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Gov. Gordon Vetoes “Born Alive” Bill

in News/Legislature

By Jim Angell, Cowboy State Daily

Gov. Mark Gordon on Friday vetoed a bill aimed at guaranteeing medical care for any child born alive after an attempted abortion.

The bill was one of four vetoed by the governor as he took action on the final 11 bills on his desk from the Legislature’s recent budget session.

The “Born alive infant” bill, Senate File 97, would require that doctors “shall take medically appropriate and reasonable steps to preserve the life and health of an infant born alive” after an unsuccessful abortion.

The bill was approved in the House by a vote of 44-16 and in the Senate by a vote of 23-7.

But Gordon, in his veto message, said the legislation was unnecessary because existing law guarantees appropriate medical care.

“This bill will not do anything to improve on those laws which already exist,” he wrote.

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Wyoming’s Smoking Age To Rise To 21

in News/Legislature
cigarettes tobacco

By Jim Angell, Cowboy State Daily

Wyoming’s legal age for consuming nicotine products will match up with the federal government’s under a bill signed into law by Gov. Mark Gordon on Friday.

Senate File 50 was one of 29 bills from the Legislature’s recent budget session signed into law. It would prohibit the sale of any products containing nicotine, including vaping materials, to people age 21 and older.

Prior to the bill’s approval, the legal age for people to use nicotine was 18. When the federal government set the age at 21 earlier this year, there was no way for Wyoming authorities to enforce the law because Wyoming’s law set the age at 18.

Under the law, anyone caught selling or delivering nicotine products to a person under the age of 21 could be fined up to $250 for a first offense and $500 for subsequent offenses.

Tax On Vaping Materials, E-cigarettes Becomes Law

in News/Legislature

A new tax on vapes and vaping materials will take effect in July under legislation signed into law by Gov. Mark Gordon.

Gordon on Tuesday signed 28 bills into law, including House Bill 73, which imposes an excise tax on electronic cigarettes and vaping materials of 15 percent.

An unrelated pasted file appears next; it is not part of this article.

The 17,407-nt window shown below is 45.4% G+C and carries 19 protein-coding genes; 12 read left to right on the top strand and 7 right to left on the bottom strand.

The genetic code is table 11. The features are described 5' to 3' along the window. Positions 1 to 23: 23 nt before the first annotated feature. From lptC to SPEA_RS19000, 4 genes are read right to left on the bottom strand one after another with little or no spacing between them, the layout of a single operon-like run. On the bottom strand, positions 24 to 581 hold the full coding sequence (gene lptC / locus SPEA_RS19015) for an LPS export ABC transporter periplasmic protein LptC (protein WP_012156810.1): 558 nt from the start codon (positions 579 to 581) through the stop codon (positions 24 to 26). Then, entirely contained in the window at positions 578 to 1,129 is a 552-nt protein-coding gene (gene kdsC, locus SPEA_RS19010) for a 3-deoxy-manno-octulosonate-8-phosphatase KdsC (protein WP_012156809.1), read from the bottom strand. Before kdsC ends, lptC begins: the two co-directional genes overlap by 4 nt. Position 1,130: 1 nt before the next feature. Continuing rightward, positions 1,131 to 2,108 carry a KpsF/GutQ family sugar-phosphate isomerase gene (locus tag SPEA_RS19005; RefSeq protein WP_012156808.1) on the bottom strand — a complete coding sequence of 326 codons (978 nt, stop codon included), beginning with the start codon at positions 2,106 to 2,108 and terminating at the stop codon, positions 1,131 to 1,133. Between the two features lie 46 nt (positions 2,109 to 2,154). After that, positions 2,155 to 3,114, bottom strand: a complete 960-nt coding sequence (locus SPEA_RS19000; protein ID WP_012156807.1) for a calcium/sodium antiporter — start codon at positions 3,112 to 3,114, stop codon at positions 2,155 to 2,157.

The measure was promoted by sponsors as a way to make sure that e-cigarettes and vapes are taxed in a way similar to other nicotine products.

Also signed Tuesday was a bill creating a state coal marketing program to promote Wyoming coal to potential consumers. HB 4 also set aside $1 million for use in marketing.

The bills were signed as the Legislature neared the end of its budget session. The session was scheduled to end Thursday.

House, Senate Let 14 Bills Die Without Review

in News/Legislature

A bill that would have required Wyoming’s school districts to adopt safety and security policies for their schools died Monday as the Legislature entered the final week of its 2020 budget session.

Senate File 79 was one of a handful of bills to die in the House and Senate on Monday as legislators reached the deadline for the review of bills on the “general file,” those returned to the floor of each chamber after approval by committees.

SF 79, proposed by Sen. Affie Ellis, R-Cheyenne, was approved in the Senate despite objections it would place a burden on local school officials. It then cleared the House Education Committee, but was not reviewed on the floor of the House by the deadline for the general file.

It was among seven bills to die without House debate on Monday. Also allowed to die was SF 54, a bill that would have let schools give surplus food to children who might otherwise not have enough to eat.

Senators also failed to review seven bills on the “general file,” among them a measure that would have prohibited the blades from wind turbines from being disposed of in landfills and one that would have named Wyoming Highway 59 between Douglas and Wright the “Wyoming Law Enforcement Memorial Highway.”

The budget session is scheduled to end Thursday.

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